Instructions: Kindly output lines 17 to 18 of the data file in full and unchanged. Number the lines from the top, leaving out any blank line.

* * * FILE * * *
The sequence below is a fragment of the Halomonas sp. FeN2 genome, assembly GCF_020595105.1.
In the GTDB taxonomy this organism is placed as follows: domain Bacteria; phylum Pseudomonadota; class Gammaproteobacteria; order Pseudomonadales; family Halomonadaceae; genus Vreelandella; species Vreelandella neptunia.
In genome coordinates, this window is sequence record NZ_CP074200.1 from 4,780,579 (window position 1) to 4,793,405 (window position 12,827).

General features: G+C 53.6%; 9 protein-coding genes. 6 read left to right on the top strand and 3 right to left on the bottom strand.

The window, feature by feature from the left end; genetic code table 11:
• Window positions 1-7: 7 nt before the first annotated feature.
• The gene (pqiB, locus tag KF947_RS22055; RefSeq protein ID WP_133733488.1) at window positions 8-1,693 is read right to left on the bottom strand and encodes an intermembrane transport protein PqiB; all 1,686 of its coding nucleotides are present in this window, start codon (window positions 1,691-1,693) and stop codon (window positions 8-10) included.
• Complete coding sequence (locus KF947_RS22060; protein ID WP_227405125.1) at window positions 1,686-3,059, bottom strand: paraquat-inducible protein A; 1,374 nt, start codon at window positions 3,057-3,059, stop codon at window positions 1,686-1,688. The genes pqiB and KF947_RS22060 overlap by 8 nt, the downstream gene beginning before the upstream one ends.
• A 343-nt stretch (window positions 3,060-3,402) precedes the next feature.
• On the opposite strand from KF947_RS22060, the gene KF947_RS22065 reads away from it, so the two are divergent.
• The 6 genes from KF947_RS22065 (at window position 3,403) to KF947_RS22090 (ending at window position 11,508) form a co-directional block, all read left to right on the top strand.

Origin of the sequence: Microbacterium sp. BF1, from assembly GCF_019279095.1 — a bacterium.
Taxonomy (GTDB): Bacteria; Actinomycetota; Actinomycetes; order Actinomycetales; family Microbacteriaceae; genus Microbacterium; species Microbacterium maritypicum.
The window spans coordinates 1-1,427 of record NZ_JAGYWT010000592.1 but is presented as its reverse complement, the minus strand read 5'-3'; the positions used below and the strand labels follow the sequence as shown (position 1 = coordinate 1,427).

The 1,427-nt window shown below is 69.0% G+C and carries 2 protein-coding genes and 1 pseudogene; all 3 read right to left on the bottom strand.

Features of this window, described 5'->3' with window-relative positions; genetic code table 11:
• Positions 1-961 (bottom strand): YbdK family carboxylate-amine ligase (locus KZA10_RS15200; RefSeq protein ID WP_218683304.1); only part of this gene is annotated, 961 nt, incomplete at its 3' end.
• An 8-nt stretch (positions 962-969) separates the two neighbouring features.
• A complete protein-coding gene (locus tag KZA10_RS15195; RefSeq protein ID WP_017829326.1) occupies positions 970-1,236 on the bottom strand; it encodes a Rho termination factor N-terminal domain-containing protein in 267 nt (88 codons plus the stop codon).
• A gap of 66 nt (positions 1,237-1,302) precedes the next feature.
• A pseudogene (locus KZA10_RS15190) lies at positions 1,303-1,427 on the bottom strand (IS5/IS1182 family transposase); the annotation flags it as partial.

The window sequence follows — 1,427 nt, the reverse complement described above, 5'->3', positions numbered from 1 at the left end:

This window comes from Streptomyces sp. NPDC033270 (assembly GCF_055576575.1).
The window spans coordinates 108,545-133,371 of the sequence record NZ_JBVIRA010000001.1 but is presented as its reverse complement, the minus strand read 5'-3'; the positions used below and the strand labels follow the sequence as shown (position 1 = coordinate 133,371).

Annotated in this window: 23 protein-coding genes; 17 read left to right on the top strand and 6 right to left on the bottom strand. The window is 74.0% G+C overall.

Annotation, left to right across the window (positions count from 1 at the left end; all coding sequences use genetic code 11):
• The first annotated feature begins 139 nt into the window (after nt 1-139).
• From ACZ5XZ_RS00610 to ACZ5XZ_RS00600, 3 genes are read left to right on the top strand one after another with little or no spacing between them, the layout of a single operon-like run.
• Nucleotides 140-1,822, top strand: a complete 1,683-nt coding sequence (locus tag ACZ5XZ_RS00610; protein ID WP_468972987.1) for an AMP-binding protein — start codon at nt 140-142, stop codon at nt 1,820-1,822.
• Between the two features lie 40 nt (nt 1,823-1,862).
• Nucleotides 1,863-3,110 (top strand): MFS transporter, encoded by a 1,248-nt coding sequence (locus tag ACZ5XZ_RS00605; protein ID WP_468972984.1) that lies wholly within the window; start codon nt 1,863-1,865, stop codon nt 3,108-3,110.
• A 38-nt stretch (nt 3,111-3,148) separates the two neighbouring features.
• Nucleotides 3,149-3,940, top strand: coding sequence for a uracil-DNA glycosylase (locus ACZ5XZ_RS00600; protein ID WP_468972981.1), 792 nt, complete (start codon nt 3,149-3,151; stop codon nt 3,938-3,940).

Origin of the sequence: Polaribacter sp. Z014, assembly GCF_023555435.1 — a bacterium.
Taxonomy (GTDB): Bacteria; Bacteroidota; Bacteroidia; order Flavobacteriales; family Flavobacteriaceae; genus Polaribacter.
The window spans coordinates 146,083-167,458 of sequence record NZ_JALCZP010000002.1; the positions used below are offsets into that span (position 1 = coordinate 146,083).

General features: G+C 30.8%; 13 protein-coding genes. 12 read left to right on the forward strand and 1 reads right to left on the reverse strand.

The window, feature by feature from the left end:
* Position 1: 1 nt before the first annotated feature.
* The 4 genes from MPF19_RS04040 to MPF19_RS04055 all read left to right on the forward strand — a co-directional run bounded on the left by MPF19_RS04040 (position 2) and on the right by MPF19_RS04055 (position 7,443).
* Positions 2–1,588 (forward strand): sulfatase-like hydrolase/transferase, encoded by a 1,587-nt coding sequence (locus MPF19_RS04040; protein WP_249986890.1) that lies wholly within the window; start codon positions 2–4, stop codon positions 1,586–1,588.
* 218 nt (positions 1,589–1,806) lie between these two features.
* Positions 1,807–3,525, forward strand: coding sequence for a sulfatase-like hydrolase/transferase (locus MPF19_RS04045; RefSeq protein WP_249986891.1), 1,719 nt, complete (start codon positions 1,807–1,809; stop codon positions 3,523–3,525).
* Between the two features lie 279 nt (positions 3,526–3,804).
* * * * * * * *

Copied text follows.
• Positions 1-961 (bottom strand): YbdK family carboxylate-amine ligase (locus KZA10_RS15200; RefSeq protein ID WP_218683304.1); only part of this gene is annotated, 961 nt, incomplete at its 3' end.
• An 8-nt stretch (positions 962-969) separates the two neighbouring features.